Posts Tagged ‘Script of the day’

Script of the Day – Creating AD groups without QAD cmdlets

February 10th, 2011 No comments

We’re automating some server builds and need to create AD groups to manage resource access to each Server (company policy)
We use SCCM for deployment and I wanted to automate the groups (at build time)
Also, I did not want to have any dependencies on external Modules (so I want to do this without the quest tools)

I found a few documents online for creating AD groups that went without the quest tools, but found that most did not work.

You see, our key problem was that we wwanted to create Domain Local Security Groups.
In VBScript, this was pretty simple, as on the ‘put’ portion of group creation, you just told the script to apply both Group type constants, using an or statement.
The theory was that this would work in Powershell too (and many online script seemed to indicate that it would) – but the group types being created were inconsistent.

Below are the constants for the different group types:

Value GroupType
2 Global distribution group
4 Domain local distribution group
8 Universal distribution group
-2147483646 Global security group
-2147483644 Domain local security group
-2147483640 Universal security group

So creating a Domain Local Security group is as simple as:

$groupType = -2147483644
$objOU = [ADSI]"LDAP://localhost:389/OU=YourOUName,DC=Example,DC=com"
$GroupName = "MyNewGroup"
$objGroup = $objOU.Create("group", "CN=" + $GroupName)
$objGroup.Put("groupType", $groupType )
$objGroup.Put("sAMAccountName", $GroupName )

Of course you can change the LDAP binding to a DC (rather than localhost) and you can change the GroupType by amending the value of $GroupType
Even better, you could wrap it into a Function, with a switch statement to take care of Group type selection.

Happy days.

Monitoring VM Logs – Nearly real time monitoring – Script of the day

February 9th, 2011 No comments

Today’s Script of the day is not one of my own, but one I have used a few times in the past few weeks – and I figured I should post here as a reminder for when I next need it.

Written by the scripting wizard LucD, it is a tool that basicall ymonitors and displays VM logs . . almost as they happen.

A great and very effective script for troubleshooting realtime VM issues.

Script of the Day – shutdown your VMware ESX estate with PowerCLI

February 7th, 2011 No comments

The following script is straight from

I have used it a few times and it is very effective and easy to use.

Connect-VIServer MyVIServer

# Get All the ESX Hosts
$ESXSRV = Get-VMHost

# For each of the VMs on the ESX hosts
Foreach ($VM in ($ESXSRV | Get-VM)){
# Shutdown the guest cleanly
$VM | Shutdown-VMGuest -Confirm:$false

# Set the amount of time to wait before assuming the remaining powered on guests are stuck
$waittime = 200 #Seconds

$Time = (Get-Date).TimeofDay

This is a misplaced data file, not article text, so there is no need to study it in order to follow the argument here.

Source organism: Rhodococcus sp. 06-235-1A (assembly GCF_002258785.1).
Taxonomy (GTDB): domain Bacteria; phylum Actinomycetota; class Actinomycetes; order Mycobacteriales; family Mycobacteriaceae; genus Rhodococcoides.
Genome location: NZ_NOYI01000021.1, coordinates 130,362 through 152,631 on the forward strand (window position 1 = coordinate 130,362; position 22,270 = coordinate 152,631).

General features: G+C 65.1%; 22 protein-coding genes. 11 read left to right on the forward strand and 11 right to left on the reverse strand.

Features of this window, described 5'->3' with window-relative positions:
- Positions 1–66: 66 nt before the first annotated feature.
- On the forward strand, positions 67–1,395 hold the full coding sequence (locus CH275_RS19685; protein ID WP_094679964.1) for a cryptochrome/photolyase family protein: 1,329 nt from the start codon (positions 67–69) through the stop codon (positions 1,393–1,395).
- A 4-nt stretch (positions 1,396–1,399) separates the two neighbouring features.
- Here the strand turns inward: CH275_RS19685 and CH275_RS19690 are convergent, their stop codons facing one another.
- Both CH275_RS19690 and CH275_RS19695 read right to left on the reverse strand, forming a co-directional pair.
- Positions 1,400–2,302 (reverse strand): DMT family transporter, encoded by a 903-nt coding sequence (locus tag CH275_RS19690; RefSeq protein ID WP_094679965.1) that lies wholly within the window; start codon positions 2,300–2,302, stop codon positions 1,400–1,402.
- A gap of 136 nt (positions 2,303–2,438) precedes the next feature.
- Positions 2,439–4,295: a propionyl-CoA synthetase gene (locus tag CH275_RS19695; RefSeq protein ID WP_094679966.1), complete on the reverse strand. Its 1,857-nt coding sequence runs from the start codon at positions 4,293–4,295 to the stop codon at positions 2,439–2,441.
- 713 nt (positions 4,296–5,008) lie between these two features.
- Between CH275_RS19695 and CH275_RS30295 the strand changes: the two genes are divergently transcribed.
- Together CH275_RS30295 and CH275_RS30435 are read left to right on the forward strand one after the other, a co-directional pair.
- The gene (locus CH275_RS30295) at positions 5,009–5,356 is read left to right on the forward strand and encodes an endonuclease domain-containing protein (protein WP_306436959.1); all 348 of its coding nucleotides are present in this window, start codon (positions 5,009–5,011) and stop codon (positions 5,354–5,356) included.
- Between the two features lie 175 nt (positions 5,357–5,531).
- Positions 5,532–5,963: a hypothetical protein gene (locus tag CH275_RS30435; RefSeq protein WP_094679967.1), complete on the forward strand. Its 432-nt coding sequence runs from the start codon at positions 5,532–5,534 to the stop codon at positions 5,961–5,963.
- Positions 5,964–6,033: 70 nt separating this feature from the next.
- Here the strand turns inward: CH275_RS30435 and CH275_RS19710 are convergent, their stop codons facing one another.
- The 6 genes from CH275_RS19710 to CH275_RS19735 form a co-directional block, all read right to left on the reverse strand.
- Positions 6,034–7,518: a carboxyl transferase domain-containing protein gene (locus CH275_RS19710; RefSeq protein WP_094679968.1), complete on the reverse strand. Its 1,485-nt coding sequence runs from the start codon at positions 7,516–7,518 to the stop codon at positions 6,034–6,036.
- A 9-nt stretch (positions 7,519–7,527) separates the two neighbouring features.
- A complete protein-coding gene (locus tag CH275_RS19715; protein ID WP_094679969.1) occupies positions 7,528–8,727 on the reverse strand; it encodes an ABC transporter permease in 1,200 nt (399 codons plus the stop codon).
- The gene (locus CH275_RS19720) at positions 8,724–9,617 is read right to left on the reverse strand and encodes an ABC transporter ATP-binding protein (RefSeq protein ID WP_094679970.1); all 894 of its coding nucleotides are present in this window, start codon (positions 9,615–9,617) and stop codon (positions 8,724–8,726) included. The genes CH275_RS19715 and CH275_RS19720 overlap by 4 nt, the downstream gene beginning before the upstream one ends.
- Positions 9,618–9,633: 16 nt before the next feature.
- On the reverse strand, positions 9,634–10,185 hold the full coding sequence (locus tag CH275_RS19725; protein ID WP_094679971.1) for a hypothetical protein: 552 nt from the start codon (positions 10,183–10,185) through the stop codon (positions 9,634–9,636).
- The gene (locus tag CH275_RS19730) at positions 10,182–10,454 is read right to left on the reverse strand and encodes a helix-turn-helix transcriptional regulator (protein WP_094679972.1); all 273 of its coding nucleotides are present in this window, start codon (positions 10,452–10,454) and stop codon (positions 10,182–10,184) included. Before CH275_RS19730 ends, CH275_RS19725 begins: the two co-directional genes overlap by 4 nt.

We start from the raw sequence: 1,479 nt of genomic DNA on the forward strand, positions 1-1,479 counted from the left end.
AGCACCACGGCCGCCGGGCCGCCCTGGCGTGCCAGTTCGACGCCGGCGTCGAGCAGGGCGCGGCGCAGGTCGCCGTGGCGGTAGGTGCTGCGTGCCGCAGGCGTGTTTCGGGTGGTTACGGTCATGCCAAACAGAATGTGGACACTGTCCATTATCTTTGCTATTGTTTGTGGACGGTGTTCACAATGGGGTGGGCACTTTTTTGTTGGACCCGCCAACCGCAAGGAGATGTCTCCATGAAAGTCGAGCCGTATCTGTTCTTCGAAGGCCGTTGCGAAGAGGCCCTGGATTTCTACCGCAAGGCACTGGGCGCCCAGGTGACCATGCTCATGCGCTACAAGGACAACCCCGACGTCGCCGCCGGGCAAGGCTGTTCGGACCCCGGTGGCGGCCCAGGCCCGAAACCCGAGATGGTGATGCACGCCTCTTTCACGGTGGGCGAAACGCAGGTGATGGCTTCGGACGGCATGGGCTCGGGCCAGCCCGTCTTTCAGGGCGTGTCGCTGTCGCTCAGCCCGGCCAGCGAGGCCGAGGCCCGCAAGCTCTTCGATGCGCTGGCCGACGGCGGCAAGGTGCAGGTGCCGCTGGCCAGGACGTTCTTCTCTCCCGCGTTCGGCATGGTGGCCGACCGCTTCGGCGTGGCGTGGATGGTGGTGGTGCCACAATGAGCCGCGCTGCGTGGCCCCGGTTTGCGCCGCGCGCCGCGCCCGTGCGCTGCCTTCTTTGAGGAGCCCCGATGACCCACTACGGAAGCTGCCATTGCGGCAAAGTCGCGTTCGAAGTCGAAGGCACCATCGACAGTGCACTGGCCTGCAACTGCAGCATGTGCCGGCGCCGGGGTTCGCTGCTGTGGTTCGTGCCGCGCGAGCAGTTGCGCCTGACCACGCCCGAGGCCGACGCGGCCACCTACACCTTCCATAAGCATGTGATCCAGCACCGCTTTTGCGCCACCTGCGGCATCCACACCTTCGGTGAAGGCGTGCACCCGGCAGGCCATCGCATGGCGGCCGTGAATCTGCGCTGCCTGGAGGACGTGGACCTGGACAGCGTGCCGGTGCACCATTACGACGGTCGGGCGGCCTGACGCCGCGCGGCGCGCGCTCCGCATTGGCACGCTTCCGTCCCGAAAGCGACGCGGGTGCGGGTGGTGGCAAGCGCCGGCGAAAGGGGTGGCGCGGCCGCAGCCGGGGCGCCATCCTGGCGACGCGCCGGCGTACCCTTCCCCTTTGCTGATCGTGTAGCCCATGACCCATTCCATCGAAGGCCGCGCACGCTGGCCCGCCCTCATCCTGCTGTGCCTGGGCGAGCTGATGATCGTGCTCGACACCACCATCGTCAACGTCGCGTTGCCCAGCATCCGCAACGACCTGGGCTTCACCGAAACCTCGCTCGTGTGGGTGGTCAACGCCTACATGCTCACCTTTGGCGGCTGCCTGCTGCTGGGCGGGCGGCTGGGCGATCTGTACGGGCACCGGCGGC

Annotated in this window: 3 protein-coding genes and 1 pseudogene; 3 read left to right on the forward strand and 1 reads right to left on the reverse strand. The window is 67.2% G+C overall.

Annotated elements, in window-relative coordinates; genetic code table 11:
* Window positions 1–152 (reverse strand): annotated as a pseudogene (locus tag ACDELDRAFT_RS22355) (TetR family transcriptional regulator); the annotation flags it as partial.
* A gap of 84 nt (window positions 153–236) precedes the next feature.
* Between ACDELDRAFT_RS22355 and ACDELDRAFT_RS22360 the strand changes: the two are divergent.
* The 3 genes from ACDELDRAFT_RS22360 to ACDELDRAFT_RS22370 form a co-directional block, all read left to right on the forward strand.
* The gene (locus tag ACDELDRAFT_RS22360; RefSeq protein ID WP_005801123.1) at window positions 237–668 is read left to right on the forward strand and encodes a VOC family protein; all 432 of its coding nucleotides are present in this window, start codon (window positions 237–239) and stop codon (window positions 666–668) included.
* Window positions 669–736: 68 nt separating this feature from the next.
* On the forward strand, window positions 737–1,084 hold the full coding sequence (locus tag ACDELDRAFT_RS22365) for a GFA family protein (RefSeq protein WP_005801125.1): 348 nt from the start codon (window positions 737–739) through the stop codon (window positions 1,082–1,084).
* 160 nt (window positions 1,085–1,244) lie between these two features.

do {
# Wait for the VMs to be Shutdown cleanly
sleep 1.0
$timeleft = $waittime - ($Newtime.seconds)
$numvms = ($ESXSRV | Get-VM | Where { $_.PowerState -eq "poweredOn"}).Count
Write "Waiting for shutdown of $numvms VMs or until $timeleft seconds"
$Newtime = (Get-Date).TimeofDay - $Time
} until ((@($ESXSRV | Get-VM | Where { $_.PowerState -eq "poweredOn" }).Count) -eq 0 -or ($Newtime).Seconds -ge $waittime)

# Shutdown the ESX Hosts
$ESXSRV | Foreach {Get-View $_.ID} | Foreach {$_.ShutdownHost_Task($TRUE)}

Write-Host ";Shutdown Complete"


Script of the Day – import all VMs from a Datastore to VMWare ESX / ESXi

February 3rd, 2011 No comments

So your DC fell over . . but you have a copy of all your vmdks etc and would like to import them to a new ESX host . .

The following script will run you through a series of prompt and then import all VMs from a DS to the specified ESX cluster

# Code by Alan van Wyk
# This script prompts for a Cluster and a Datastore and imports all VMs from the DS to the Cluster (to be used in DR emergencies etc)

# Simple function to tidy display at prompt screen
Function Selections () # Refresh screen at top of page, shows user selections
Write-Host ("Virtual Center: ") -ForegroundColor Blue -NoNewLine; Write-Host (" " + $vc)
Write-Host ("Destination Data Center: ") -ForegroundColor Blue -NoNewLine; Write-Host (" "  + $DC2)
Write-Host ("Destination Cluster: ") -ForegroundColor Blue -NoNewLine; Write-Host (" "  + $Cluster2)
Write-Host ("Destination Datastore: ") -ForegroundColor Blue -NoNewline; Write-Host (" "  + $Datastore2)
Function quit #quits script
Function Pause ($Message="Press any key to continue...") #pause and wait for user to hit key to continue
Write-Host -NoNewLine $Message
$null = $Host.UI.RawUI.ReadKey("NoEcho,IncludeKeyDown")
Write-Host ""

$vc = Read-Host "Please specify your Virtual Center"
Write-Host "Connecting to Virtual Center... "
 Connect-VIServer $vc

#Select DC
 $x = @(0) * 20 # initialize the array
 $i=0 # intialize the indexer
 Get-Datacenter `
 | select -first 20 `
 | % { $x[$i]=$_.Name; "{0} {1}" -f $i++, $_.Name } # store the DCs into an array and display the array
 Write-Host ("`n Please select Destination DataCenter from index above:`n") -ForegroundColor Yellow -BackgroundColor Red
 $index = read-host index # ask for an index
 $dc2 = $x[$index] # select index